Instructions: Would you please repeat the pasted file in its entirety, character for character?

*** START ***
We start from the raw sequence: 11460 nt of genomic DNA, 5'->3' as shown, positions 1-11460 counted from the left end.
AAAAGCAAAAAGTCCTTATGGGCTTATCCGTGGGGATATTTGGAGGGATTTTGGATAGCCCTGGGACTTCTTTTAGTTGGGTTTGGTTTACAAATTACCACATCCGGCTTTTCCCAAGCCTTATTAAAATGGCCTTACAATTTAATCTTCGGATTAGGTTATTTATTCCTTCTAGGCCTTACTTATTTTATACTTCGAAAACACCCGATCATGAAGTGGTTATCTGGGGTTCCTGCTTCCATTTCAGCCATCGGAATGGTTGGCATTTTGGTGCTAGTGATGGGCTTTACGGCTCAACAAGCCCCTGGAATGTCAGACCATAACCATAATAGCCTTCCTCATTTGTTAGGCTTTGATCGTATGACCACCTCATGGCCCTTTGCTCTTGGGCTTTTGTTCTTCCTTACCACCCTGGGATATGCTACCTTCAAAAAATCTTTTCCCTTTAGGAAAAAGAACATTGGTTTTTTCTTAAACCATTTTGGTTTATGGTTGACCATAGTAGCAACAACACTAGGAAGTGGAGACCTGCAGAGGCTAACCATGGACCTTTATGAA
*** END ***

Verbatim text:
We start from the raw sequence: 11460 nt of genomic DNA, 5'->3' as shown, positions 1-11460 counted from the left end.
AAAAGCAAAAAGTCCTTATGGGCTTATCCGTGGGGATATTTGGAGGGATTTTGGATAGCCCTGGGACTTCTTTTAGTTGGGTTTGGTTTACAAATTACCACATCCGGCTTTTCCCAAGCCTTATTAAAATGGCCTTACAATTTAATCTTCGGATTAGGTTATTTATTCCTTCTAGGCCTTACTTATTTTATACTTCGAAAACACCCGATCATGAAGTGGTTATCTGGGGTTCCTGCTTCCATTTCAGCCATCGGAATGGTTGGCATTTTGGTGCTAGTGATGGGCTTTACGGCTCAACAAGCCCCTGGAATGTCAGACCATAACCATAATAGCCTTCCTCATTTGTTAGGCTTTGATCGTATGACCACCTCATGGCCCTTTGCTCTTGGGCTTTTGTTCTTCCTTACCACCCTGGGATATGCTACCTTCAAAAAATCTTTTCCCTTTAGGAAAAAGAACATTGGTTTTTTCTTAAACCATTTTGGTTTATGGTTGACCATAGTAGCAACAACACTAGGAAGTGGAGACCTGCAGAGGCTAACCATGGACCTTTATGAA